Lifestyle

The Alexander-Libbey House in Coupeville

This old photograph submitted by Peggy Darst Townsdin shows the Libbey House under several inches of snow in 1916.  - Photo courtesy of Peggy Darst Townsdin
This old photograph submitted by Peggy Darst Townsdin shows the Libbey House under several inches of snow in 1916.
— image credit: Photo courtesy of Peggy Darst Townsdin

By Peggy Darst Townsdin

Special to the News-Times

The Gothic-style Libbey House on Main Street in Coupeville that may be torn down or moved was built in 1870, by John Alexander, Jr. In 1851, at age 16, he had accompanied his parents on the schooner “Exact” from Portland to Olympia. On the same trip, the vessel set ashore at Alki Point, with the Denny Party, Seattle’s founding family, who were also on board.

John Alexander Sr., who was born in Ireland in 1806 or 1808, filed for a Donation Land Claim on August 1, 1852. His claim adjoined the claims of Isaac Ebey on one side and Captain Thomas Coupe on the other. Alexander’s land ran from what is now referred to as “Ebey’s Prairie,” all the way right down to the water’s edge on Penn Cove.

Alexander’s claim is home to “Prairie Center,” the “Big Rock” or “Rock of Ages,” all of Main Street and of course the historic 1855 Alexander Block House, which he built next to his home, to protect his family from the warring Indians from the north. He also built a beautiful inn there, which went by many names over the years, most famously known as The Block House Inn, which his widow first ran for years as Mrs. Fay’s, having married Capt. Fay after John’s death. The beloved inn burned in a terrible 1960s fire. The Island County Historic Society Museum now sits on the exact spot where the inn was located.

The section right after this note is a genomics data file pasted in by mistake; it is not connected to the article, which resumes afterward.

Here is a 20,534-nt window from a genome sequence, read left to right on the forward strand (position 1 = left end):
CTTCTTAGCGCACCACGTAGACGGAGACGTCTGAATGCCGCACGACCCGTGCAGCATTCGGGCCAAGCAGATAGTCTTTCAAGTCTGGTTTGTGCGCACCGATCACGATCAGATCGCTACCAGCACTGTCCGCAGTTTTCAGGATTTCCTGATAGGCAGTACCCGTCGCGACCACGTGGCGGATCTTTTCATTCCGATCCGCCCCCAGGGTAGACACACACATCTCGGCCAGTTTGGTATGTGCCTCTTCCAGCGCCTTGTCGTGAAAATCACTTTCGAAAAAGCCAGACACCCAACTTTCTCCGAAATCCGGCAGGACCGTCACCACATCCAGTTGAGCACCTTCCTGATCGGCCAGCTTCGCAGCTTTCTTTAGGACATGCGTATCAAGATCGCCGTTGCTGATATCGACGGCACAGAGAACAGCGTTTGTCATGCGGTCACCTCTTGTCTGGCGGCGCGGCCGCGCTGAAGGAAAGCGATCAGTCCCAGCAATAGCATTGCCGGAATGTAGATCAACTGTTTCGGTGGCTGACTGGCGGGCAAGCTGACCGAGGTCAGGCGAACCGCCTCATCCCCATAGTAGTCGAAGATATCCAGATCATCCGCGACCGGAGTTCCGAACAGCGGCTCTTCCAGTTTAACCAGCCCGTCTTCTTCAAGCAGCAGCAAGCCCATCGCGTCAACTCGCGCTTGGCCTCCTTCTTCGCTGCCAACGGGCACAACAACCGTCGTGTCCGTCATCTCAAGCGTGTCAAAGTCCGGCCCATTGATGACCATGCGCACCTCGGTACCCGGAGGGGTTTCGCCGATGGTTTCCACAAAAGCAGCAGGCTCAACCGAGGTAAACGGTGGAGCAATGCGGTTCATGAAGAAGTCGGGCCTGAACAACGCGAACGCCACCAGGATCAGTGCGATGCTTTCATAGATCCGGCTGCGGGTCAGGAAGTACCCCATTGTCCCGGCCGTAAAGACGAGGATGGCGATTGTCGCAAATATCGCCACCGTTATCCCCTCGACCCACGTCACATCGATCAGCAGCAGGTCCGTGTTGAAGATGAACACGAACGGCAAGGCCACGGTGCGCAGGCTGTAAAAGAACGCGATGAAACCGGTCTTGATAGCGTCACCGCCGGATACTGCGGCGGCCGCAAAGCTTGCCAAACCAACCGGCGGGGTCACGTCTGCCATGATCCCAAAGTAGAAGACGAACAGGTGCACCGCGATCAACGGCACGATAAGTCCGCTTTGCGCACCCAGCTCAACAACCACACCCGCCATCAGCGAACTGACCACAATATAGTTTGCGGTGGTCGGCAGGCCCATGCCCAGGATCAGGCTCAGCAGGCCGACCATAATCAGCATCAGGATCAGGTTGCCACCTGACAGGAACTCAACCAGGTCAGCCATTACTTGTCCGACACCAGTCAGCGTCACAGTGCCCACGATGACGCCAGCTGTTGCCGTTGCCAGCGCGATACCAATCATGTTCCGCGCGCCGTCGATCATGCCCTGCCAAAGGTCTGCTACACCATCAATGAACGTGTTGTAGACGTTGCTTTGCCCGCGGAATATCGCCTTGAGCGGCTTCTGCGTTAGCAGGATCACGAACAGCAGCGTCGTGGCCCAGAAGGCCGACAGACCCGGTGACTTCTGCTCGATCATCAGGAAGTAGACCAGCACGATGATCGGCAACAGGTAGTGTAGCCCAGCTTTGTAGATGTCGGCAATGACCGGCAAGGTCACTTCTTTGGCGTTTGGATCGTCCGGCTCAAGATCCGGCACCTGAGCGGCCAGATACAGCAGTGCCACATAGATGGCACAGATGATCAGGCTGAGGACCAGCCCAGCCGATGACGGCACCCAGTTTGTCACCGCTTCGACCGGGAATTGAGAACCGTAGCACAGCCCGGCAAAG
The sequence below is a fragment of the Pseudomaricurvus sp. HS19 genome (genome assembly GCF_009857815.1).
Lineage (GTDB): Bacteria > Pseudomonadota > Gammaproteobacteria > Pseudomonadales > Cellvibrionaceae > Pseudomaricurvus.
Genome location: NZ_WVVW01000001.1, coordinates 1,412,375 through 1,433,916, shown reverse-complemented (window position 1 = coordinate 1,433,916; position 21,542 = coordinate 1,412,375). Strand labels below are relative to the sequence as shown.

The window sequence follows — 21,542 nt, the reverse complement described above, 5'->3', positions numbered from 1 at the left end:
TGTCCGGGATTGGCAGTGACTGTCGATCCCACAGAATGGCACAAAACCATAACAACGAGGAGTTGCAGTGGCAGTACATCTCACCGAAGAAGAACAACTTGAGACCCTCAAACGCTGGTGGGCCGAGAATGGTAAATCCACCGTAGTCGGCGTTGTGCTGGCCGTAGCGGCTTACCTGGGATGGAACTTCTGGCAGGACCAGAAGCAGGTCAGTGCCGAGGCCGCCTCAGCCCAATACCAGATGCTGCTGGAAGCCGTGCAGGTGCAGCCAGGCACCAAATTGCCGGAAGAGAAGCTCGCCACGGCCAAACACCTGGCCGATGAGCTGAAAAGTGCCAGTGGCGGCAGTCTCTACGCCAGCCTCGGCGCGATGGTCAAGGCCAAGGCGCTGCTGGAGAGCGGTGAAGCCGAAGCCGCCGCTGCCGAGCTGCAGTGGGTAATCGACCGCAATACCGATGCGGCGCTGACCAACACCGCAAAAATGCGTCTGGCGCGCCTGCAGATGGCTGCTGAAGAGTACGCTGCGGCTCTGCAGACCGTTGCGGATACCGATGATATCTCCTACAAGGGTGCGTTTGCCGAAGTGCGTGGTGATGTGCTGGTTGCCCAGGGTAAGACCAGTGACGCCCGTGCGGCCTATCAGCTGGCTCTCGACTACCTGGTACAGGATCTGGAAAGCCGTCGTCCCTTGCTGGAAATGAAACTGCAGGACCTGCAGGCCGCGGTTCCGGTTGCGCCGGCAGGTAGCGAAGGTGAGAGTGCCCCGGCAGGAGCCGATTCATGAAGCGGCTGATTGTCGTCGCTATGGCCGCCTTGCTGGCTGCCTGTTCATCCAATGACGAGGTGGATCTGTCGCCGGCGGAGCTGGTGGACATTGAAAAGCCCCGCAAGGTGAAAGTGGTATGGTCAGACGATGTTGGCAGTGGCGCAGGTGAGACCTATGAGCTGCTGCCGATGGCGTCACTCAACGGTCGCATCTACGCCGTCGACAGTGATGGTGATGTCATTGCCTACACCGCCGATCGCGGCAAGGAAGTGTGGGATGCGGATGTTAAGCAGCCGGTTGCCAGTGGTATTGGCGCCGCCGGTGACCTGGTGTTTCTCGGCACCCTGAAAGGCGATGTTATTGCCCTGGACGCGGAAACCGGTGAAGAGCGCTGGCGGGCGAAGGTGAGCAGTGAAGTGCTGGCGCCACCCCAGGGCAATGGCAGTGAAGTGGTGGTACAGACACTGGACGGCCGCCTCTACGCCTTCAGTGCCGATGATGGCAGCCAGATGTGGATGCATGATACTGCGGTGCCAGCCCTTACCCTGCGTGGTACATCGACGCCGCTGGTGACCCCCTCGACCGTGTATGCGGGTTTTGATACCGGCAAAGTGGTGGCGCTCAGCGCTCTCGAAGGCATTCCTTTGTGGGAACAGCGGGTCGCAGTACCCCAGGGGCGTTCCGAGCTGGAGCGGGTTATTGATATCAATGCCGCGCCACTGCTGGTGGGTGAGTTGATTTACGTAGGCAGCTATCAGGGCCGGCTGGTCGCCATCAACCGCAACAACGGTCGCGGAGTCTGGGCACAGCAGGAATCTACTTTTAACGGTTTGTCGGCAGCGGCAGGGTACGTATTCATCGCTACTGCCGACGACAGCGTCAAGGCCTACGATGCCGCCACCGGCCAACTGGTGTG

When John Alexander, Sr., died in 1858 he was buried next to his blockhouse in a hollowed-out log, Indian- style, at his own request. Somewhere along the line his body was moved to Sunnyside Cemetery and placed among the other pioneer town founders. Recently his large slate tombstone, which was deteriorating, was removed and placed inside his beloved blockhouse. A duplicate stone was carved from granite and placed back at Sunnyside to mark his final resting spot. I give this history as a background to the house’s existence on Main Street.

Alexander’s son, John Jr., married Anna Lanning and built this house on a piece of the historic Alexander property. It was built with great style and beautified with the ornate scallops, stylish windows and balcony deck.

Inside is an interesting curved stairway leading to the upstairs bedrooms. No doubt a grand view of the cove and developing village was afforded from this room and balcony.

In 1877 Alexander sold the beautiful home to Joseph Barstow Libbey, another pioneer who had married Mary Etta Cook.

Joseph and Mary raised four children in this home. The house has been in the Libbey family all these years, for several generations, until just recently sold.

The Alexander and Libbey families were highly prominent and well thought of Pioneer Coupeville “movers and shakers,” as they say, involved in town government, and the establishment of this historic town.

Now the old house is in danger of being torn down even though it is already on the Historic Register, thanks to the efforts of the late Jimmie Jean Cook, author of, “A Particular Friend, Penn’s Cove.”

Peggy Darst Townsdin lives on North Whidbey and writes extensively about its history.

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